Comparative suseptibility testing in burkholderia species
Pitman, Katherine Jayne
Cardiff Metropolitan University
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Cystic Fibrosis (CF) has been recognised as the most common life shortening childhood onset inherited disease, affecting over 8000 children and young adults in the UK. Burkholderia cepacia complex (Bcc) is a diverse group of human pathogens that is capable of causing life threatening lung infections in patients with CF. Currently the Bcc consists of nine genomovars, B. cepacia (I), B. multivorans (II), B. cenocepacia (III), B. stabilis (IV), B. vietnamiensis (V), B. dolosa (VI), B. ambifaria (VII), B. anthina (VIII), and B. pyrrocinia (IX). Bcc infections are often difficult to treat due to intrinsic resistance to many antibiotics commonly used in CF treatment, such as aminoglycosides and β-lactams. At present there are limited guidelines and minimal data available from EUCAST or BSAC for antimicrobial susceptibility of Bcc. Automated identification systems are becoming increasingly used in diagnostic laboratories as a sole means to identify bacteria. This study aims to evaluate the BD Phoenix™ automated microbiology system for identification and differentiation of Burkholderia spp, and to determine the potential temperature and methodology (BSAC and EUCAST) variability in antimicrobial susceptibilities of Bcc isolates representing all genomovars to establish the optimal method for predictive susceptibility testing of Bcc. The BD Phoenix™ automated system does not misidentify Burkholderia spp. at genus level. However it may fail to give an identification, alternative methods are required to establish the important species-level identification. Although intrinsic resistance is considered to be a common feature of the Bcc, MICs of individual antimicrobials varied widely and resistance was not exhibited by all members of the group. Method, genomovar status and temperature variability in sensitivity can occur in Bcc, which can lead to categorical changes in susceptibility. The majority of Bcc isolates were sensitive to ceftazidime, meropenem, co-trimoxazole and pip/tazobactam and resistant to amikacin and ciprofloxacin by both methodologies and temperature respectively. The ISO disc diffusion method and interpretive criteria by EUCAST described herein provide a convenient method that can be used for epidemiological surveys of Bcc resistance or clinical analysis in which medical staff need confirmation that the antibiotics being used for empirical therapy of Bcc infections in CF patients will likely to be effective, or in resource-limited settings in which MIC determination methods are not readily available.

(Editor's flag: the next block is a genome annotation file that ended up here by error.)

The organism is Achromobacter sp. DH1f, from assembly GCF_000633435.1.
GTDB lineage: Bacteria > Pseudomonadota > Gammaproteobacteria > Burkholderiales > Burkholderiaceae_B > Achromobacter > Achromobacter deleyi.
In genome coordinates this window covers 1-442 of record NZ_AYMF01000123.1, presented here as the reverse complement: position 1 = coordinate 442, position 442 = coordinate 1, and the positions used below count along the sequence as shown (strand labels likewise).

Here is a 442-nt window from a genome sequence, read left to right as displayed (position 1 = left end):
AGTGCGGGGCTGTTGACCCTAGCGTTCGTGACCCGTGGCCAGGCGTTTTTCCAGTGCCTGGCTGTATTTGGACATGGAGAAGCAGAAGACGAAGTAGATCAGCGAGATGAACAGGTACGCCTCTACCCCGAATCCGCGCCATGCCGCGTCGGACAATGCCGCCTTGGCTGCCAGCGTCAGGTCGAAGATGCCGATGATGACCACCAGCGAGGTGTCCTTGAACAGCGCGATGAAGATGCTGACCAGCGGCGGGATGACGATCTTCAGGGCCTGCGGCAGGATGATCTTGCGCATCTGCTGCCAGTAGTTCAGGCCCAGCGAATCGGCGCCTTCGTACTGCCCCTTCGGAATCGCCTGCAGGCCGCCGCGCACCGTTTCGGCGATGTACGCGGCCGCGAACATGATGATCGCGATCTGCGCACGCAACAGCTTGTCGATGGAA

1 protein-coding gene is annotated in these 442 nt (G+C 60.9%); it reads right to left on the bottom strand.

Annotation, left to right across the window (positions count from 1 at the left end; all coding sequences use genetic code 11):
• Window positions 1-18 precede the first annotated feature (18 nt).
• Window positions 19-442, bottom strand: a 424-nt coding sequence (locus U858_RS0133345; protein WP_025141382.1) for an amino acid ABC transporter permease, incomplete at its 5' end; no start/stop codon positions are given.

MSc Biomedical Science
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